“My parents are Jewish,” said DeCordova. “My mother was born in Kingston, Jamaica. My grandmother had a very big family, I have many aunts and uncles, all from Jamaica, and at the time, the notion of a Jamaican Jew was unheard of. It was a big conversation piece.”

For DeCordova, the prospect of making this film is appealing because he feels that the Jewish diaspora is far more varied than the cliché views that the general public may have. More importantly, for both DeCordova and Shorr, it is important to tell this story because it is an unheard Jewish narrative, they feel.

“If you Google the history or narrative of Jewish piracy, it is something that anti-Semites have started picking up on,” said Shorr. “Not everything that you find is flattering or nice. If we don’t engage in this history and define it as our own and claim it, we will lose the ability to do so to the anti-Semites who are already beginning to capitalize on this particular piece of history. People are nervous about this idea of connecting Jews and piracy, but what we are afraid of is the anti-Semitic usurpation of this narra- tive, so we need to make it our own.”

The Exodus

Perhaps the most relevant story to Baltimore Jews in modern maritime history is that of the Exodus, a catalyst for the birth of Israel known as “the ship that launched a nation.”

The Exodus, originally a luxury steamer named the President Warfield, would transport people back and forth between Baltimore and Norfolk, Va. During World War II, the ship was requisitioned for military service and was involved in the Invasion of Normandy. However, when it returned to the United States, it was derelict and fell into disuse.

Through a ring of local collaborators, the Exodus was bought by a shell corporation that was controlled by the renegade organization Aliyah Bet, which aimed to help Jews illegally immigrate to British-mandated Palestine before the State of Israel was founded.

In order to be made seaworthy, the Exodus was brought to Baltimore to be refitted, where — according to Jerry Klinger, president of the Jewish American Society for Historic Preservation — it was an open secret due to its illegality, with many saying, “What ship?” while the Exodus was refitted, crewed and funded entirely by Americans.

The ship Exodus (Provided)
The ship Exodus (Provided)

Rooms on the interior of the ship were torn out and every available inch of space made accessible to carry refugees. The ship, originally designed to carry 600 people, managed to fit 4,500 Jewish refugees.

After loading the passengers, the plan was to use it to escape the British blockade in the Mediterranean’s shallow waters. Ships from the Chesapeake Bay are unique in that they have a shallow, rounded bottom, as opposed to the V-shaped bottom that British ships used to slice through the waves. This feature enabled the Exodus to travel in waters that were too shallow for British ships to navigate. By going along the Mediterranean where the water was shallow and the British couldn’t follow, the crew hoped to offload their passengers quickly in Palestine before the British could stop them.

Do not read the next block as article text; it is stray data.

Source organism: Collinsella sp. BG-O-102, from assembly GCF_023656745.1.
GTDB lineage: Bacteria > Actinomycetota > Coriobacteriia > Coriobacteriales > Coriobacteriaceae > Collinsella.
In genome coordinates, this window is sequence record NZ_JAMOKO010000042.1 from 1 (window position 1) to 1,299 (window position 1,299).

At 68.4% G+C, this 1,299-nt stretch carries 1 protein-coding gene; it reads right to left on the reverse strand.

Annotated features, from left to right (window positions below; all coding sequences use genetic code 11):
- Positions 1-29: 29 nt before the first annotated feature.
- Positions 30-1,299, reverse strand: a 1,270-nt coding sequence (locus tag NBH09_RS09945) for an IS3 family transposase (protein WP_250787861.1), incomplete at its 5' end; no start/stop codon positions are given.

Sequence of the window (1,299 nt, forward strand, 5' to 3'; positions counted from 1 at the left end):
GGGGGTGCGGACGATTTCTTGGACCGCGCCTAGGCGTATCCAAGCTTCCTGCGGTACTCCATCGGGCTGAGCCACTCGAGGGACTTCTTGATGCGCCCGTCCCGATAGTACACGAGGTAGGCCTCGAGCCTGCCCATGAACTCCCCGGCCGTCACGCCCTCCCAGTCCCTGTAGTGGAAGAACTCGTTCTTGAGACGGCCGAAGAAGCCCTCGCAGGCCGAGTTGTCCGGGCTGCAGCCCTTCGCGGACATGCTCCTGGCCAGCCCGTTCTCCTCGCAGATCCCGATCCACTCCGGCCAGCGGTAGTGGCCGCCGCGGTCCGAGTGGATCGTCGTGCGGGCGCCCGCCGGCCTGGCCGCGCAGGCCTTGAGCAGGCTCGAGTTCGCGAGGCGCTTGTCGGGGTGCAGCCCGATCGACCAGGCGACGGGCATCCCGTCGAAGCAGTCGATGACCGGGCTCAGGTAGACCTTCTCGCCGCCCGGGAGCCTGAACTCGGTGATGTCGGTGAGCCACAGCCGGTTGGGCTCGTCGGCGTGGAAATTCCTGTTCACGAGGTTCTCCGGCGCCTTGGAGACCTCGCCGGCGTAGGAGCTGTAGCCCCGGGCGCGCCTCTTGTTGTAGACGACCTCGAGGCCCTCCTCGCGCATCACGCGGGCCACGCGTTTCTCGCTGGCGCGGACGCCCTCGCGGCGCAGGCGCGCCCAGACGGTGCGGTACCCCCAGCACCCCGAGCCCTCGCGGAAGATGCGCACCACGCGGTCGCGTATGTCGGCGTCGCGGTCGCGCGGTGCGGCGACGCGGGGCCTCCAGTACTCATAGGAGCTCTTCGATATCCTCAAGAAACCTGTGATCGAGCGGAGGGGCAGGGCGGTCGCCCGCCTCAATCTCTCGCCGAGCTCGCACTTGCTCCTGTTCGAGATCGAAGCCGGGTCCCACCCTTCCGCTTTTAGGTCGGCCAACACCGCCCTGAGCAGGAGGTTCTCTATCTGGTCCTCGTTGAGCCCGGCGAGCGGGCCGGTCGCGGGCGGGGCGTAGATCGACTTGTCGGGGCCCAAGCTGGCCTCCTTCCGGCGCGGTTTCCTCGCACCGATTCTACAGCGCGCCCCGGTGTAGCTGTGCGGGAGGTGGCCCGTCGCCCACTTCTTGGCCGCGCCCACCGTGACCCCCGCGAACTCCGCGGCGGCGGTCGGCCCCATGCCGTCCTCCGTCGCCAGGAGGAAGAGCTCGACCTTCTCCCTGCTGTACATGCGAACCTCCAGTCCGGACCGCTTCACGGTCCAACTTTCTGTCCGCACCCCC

According to Klinger, “17 miles to sea, the ship was attacked by the British in international waters. They put a destroyer on either side and demanded that she surrender, but started to smash her sides and crush her wooden superstructure when she wouldn’t — they were willing to kill these 4,500 Jews unless they surrendered. The British then attacked with boarding parties and killed four Jews, wounded over 100 and gave simple options — surrender or be sunk. The commanders decided to surrender, and the British took the ship into Haifa, where they decided to make an example of the Jews. Prison ships were awaiting them, and these people were forced off of the Exodus and sent back to [refugee] camps. After this incredible journey, German camps under British control.”

This entire debacle would have gone unnoticed if it were not anticipated and witnessed by the press, who knew they had to get the story out, Klinger said. At the time, British officials were meeting to decide what to do about British-mandated Palestine and whether to terminate the mandate and withdraw. Up until this point, the United Nations committee had refused to hear testimony from Jews about why it should designate the territory as a haven for Jews.

“On the Exodus, there was deliberately placed a Christian priest named John Stanley Grauel, a Methodist minister and secret agent of the Haganah. He was let off the ship and put under house arrest because he knew the story,” said Klinger. “When the Exodus put out its distress calls, the voice that came across the airways was his — an American Christian was describing this attack by the British on the Jews. He was very important to the Haganah. They smuggled him to Jerusalem so he could present to the U.N. special committee.”

The Exodus sculpture in progress (Photo by Sam Philipe)
The Exodus sculpture in progress (Photo by Sam Philipe)

Grauel did what no Jew could do — he gave testimony to the U.N. special committee. Committee members believed him specifically because he wasn’t a Jew, but rather a Christian minister. Before his testimony, the vote was leaning away from partitioning Israel, but after hearing from Grauel, the committee changed their view and decided to listen to testimony from Jews, which ultimately led to the U.N. vote for partition creating the State of Israel in 1948.

To this day, the Exodus remains scuttled in Haifa’s port. “What has bothered me the whole time is that there are memorials specifically to the Exodus in Germany and in downtown Baltimore, but in Israel itself, there is nothing specific, she was just a ship,” said Klinger. As a result, the Jewish American Society for Historic Preservation is working with an Israeli artist to create the Exodus Memorial in Haifa, which will be dedicated on July 18.

“It will be the finest [tribute to Exodus] in the world,” he said. “The replica of the anchor will be attached where Haifa is. The Memorial will be a symbolic, historical interpretation and educational exhibit that Israel will be very proud of.”


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  1. Fascinating history and thought-provoking Concerning the pattern of obstacles the Jews have faced set by so many countries.